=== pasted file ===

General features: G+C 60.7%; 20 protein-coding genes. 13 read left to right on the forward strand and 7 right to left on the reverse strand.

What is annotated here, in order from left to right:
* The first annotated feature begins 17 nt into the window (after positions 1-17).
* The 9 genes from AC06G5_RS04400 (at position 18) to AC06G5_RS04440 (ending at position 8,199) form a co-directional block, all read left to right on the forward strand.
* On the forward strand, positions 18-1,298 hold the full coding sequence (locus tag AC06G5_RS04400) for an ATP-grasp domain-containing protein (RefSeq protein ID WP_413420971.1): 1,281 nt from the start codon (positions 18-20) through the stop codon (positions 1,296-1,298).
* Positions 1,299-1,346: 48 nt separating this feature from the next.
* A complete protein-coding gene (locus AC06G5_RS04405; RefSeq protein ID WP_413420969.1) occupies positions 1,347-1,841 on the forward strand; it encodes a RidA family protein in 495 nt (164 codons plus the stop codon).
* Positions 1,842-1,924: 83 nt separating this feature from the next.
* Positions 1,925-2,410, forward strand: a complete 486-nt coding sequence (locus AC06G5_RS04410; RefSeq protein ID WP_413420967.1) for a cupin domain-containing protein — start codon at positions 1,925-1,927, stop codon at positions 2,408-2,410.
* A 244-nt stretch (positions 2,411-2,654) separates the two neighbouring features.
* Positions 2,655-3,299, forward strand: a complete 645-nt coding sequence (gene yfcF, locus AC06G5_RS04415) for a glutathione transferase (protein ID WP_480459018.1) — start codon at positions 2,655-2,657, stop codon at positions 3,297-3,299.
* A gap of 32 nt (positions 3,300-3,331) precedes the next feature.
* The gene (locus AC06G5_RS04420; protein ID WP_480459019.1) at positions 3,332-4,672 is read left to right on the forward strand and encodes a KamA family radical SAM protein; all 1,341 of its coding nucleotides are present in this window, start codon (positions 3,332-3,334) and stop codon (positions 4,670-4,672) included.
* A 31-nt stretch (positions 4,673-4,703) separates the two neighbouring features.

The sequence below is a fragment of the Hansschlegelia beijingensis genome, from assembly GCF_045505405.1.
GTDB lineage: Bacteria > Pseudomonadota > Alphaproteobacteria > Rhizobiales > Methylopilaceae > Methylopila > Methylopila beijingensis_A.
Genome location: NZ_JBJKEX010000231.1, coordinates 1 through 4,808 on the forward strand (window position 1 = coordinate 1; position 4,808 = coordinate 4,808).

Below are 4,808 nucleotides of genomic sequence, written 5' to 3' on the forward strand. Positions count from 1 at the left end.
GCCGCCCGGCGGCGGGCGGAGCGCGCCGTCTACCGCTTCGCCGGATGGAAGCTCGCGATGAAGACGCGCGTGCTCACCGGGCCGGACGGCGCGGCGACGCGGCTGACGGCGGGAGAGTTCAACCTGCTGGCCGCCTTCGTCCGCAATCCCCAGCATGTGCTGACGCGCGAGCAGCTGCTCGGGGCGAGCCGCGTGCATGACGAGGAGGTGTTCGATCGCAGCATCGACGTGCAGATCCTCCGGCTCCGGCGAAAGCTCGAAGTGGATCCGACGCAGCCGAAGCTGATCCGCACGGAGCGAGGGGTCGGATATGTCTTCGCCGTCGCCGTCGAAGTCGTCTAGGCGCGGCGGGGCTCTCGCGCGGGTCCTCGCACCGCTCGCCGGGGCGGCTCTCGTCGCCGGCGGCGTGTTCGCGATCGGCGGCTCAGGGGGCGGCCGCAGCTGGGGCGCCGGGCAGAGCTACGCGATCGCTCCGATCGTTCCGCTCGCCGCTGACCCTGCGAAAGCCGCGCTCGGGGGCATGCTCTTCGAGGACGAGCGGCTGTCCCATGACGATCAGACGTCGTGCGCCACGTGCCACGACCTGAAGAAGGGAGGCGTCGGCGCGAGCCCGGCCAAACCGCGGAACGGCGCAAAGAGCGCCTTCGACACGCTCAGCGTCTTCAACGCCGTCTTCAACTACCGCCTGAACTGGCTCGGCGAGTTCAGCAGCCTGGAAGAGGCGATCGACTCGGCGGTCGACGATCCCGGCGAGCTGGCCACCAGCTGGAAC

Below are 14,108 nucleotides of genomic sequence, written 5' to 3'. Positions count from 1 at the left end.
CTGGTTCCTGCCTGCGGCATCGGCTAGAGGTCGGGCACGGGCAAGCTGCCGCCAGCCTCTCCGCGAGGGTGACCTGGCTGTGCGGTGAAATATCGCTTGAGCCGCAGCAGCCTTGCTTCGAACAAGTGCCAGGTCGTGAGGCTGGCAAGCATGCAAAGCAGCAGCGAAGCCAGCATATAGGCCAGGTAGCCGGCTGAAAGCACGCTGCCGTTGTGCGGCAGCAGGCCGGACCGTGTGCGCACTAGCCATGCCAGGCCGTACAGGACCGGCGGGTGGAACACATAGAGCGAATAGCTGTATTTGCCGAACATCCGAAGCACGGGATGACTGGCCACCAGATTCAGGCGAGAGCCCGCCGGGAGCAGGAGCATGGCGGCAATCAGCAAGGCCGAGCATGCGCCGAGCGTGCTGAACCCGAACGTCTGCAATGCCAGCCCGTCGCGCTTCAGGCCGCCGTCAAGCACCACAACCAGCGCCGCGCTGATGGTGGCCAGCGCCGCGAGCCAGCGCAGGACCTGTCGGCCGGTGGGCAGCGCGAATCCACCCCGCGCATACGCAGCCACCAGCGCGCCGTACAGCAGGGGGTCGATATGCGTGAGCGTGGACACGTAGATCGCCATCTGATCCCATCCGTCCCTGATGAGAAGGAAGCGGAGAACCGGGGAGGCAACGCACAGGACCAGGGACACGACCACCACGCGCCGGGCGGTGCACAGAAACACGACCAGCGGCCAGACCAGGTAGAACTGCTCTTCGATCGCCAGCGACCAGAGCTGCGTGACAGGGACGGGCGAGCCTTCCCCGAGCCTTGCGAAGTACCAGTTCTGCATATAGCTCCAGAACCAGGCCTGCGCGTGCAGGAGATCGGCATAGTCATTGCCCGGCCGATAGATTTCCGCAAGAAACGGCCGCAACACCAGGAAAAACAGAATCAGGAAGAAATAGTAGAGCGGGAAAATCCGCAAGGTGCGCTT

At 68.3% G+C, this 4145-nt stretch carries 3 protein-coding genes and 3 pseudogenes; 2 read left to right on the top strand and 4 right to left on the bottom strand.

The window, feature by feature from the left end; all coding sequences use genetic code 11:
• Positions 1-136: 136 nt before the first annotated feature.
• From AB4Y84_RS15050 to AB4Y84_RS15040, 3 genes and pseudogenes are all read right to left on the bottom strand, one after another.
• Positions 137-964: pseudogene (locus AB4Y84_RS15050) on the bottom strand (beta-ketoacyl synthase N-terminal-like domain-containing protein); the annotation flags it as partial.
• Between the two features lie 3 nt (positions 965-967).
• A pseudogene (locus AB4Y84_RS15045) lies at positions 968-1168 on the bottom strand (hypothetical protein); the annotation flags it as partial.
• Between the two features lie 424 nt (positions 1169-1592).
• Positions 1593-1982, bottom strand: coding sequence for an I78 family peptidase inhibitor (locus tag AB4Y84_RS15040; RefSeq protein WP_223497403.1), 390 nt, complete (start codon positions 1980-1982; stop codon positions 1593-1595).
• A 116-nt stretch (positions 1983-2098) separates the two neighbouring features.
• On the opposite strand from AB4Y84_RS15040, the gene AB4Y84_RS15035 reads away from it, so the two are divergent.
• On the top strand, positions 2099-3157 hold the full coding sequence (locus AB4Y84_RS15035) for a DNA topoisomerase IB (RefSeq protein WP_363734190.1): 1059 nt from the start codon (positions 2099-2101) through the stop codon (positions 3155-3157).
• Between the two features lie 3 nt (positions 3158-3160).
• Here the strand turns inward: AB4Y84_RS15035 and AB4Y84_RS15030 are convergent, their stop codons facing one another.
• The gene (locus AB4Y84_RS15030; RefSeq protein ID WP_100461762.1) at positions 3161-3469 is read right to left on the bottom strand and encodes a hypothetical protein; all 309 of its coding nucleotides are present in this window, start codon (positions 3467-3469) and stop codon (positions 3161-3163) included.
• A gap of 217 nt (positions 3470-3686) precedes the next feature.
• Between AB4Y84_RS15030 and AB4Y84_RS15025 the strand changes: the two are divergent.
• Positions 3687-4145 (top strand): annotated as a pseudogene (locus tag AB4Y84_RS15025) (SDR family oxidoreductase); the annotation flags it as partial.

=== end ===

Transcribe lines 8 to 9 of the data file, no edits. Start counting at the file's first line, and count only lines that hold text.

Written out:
* Positions 1,842-1,924: 83 nt separating this feature from the next.
* Positions 1,925-2,410, forward strand: a complete 486-nt coding sequence (locus AC06G5_RS04410; RefSeq protein ID WP_413420967.1) for a cupin domain-containing protein — start codon at positions 1,925-1,927, stop codon at positions 2,408-2,410.